Voters could decide $118.9 million levy for fingerprint services

August 2, 2012

By Warren Kagarise

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King County voters could decide on a $118.9 million property tax levy to continue funding criminal fingerprint identification services for local law enforcement agencies.

The proposal is to keep the Automated Fingerprint Identification System, or AFIS, in operation through 2018. The system provides criminal fingerprint identification services to law enforcement agencies throughout the county.

The proposed renewal levy rate is 5.92 cents per $1,000 of assessed valuation, or about $20.72 per year for a $350,000 home.

Voters approved the initial AFIS levy in 1986, and overwhelmingly renewed the levy since then, most recently in 2006. The current levy expires in December.

“As a regional crime-fighting tool, AFIS is our ‘CSI: King County,’ bringing new technology to the job of cracking cases and catching criminals,” County Executive Dow Constantine said in a statement.

Constantine sent renewal levy legislation to the King County Council on May 24. The council is left to decide whether to place the measure on the November ballot.

“AFIS is our No. 1 crime-fighting tool in King County, solving more crimes than all other forensic sciences combined,” King County Prosecutor Dan Satterberg said in a statement.

Law enforcement officials throughout the county, including King County Sheriff Steve Strachan, endorsed the AFIS proposal.

The legislation sent to the council asks voters to continue funding current services, including a palm print-matching AFIS installed last year.

The maintenance levy proposal includes $11.5 million to replace the aging and inadequate regional processing lab and continue technology improvements started in the current levy cycle, such as fingerprinting in the courts and remote fingerprinting in the field by officers.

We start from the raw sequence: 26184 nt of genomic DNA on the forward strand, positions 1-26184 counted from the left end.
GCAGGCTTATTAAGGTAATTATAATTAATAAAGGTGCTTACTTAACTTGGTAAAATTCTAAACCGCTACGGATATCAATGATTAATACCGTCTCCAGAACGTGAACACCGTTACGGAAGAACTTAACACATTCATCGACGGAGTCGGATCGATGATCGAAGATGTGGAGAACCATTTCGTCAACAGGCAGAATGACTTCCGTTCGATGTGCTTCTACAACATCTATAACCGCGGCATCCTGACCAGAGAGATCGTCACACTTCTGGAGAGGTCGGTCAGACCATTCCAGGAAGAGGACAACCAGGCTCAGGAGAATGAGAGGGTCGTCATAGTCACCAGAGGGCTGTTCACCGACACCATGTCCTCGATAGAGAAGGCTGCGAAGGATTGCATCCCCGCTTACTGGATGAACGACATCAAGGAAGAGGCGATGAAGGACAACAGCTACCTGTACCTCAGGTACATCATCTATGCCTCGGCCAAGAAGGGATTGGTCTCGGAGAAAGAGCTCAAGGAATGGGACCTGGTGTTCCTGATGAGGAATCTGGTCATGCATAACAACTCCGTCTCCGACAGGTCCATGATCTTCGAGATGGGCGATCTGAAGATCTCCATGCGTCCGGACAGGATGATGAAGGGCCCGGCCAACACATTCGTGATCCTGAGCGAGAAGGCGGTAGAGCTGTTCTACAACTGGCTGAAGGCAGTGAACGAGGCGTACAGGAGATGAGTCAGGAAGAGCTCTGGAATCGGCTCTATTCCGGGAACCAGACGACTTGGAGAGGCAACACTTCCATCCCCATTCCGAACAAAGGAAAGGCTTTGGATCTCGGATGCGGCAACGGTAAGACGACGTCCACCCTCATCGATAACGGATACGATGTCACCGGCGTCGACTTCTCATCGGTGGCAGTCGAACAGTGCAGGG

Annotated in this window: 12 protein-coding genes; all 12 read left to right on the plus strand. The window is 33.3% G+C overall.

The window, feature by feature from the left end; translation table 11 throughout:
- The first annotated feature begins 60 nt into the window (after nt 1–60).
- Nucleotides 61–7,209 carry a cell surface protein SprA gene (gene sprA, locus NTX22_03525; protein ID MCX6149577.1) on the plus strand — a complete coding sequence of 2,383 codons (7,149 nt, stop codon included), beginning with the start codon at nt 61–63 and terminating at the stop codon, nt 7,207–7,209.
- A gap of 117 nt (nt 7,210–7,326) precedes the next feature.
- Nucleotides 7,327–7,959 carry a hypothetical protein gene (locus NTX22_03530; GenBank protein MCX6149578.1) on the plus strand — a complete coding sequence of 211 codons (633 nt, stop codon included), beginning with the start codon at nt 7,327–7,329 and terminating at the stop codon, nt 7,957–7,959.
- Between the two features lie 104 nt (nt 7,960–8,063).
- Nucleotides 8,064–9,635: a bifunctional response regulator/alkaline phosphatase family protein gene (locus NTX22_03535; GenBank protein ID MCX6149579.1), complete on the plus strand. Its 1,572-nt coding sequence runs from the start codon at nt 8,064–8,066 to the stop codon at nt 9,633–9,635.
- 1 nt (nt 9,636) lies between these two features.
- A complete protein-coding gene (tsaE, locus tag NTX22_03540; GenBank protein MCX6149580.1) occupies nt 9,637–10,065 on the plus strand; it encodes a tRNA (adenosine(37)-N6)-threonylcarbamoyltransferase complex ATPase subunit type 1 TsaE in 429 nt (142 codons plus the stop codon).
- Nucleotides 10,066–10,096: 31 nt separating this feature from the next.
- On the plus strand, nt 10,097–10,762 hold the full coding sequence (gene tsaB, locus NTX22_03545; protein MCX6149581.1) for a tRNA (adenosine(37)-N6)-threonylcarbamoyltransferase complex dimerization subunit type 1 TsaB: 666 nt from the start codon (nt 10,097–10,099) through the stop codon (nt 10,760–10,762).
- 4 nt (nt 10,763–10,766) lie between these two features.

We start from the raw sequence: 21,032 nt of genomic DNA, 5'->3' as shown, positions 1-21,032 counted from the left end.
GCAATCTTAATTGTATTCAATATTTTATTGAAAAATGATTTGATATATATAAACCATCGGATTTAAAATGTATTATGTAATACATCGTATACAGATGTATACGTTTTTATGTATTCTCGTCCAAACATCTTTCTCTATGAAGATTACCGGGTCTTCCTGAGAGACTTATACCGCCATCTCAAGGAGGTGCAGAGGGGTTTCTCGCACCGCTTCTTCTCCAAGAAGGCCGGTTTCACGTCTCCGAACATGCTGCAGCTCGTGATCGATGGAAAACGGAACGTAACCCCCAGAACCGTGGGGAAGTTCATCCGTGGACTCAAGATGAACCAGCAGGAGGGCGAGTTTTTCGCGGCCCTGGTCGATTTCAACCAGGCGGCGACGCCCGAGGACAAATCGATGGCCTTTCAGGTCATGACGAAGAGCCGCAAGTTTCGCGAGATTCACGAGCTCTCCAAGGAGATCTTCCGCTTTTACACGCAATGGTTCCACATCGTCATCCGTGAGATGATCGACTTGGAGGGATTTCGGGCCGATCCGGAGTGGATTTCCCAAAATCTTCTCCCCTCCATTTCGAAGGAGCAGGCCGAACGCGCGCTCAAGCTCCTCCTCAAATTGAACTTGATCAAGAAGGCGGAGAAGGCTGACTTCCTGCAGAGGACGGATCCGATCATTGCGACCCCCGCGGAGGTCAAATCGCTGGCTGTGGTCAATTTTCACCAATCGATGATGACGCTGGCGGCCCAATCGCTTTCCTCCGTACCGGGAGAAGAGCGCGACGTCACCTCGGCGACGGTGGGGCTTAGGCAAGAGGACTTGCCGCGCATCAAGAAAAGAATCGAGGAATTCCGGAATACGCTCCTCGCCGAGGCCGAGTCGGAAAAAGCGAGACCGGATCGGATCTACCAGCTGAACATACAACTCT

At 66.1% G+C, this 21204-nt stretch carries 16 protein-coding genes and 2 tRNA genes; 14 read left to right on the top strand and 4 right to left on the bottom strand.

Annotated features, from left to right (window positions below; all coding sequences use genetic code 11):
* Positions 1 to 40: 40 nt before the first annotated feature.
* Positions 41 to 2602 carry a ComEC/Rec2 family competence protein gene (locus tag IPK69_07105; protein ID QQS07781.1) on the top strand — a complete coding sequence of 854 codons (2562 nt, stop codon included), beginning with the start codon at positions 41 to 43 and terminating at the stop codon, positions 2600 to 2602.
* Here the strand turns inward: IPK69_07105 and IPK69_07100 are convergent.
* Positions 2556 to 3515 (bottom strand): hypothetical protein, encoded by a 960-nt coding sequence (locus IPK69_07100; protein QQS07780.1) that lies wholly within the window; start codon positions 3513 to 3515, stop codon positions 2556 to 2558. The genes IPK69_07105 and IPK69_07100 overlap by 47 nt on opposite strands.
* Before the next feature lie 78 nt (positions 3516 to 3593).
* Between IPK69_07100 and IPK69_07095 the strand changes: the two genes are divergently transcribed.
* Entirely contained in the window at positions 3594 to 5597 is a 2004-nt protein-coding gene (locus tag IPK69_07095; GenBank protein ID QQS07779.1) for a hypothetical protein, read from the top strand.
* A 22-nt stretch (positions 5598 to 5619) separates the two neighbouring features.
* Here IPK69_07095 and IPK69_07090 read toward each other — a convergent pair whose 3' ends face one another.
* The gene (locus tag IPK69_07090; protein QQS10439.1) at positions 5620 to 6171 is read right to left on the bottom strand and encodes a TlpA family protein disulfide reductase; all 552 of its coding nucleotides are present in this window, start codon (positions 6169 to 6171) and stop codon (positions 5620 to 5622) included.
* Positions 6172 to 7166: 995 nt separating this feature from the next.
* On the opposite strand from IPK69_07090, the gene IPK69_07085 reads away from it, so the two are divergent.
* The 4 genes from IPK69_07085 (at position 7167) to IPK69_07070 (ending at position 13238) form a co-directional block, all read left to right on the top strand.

In the current 2007-12 levy cycle, the rate dropped several times, resulting in $18 million less collected than had been approved by voters. No property taxes needed to be collected for AFIS in 2006, due to reserves built up in the 2000-05 levy cycle.

“As technology continues to evolve, it is important for law enforcement to have the technological tools available to use in identifying and prosecuting criminals,” Councilwoman Kathy Lambert, the Issaquah representative, said in a statement.

“Over the past 24 years, our AFIS system has proven its value in solving crimes.”

The bid to increase the property tax rate in a difficult economy initially gave Dunn pause, too.

“I am going to vote for it,” he said. “I wasn’t certain when I voted it out of the council that I was going to support it, but I knew it was a serious enough proposal that it needed to go to the voters.”

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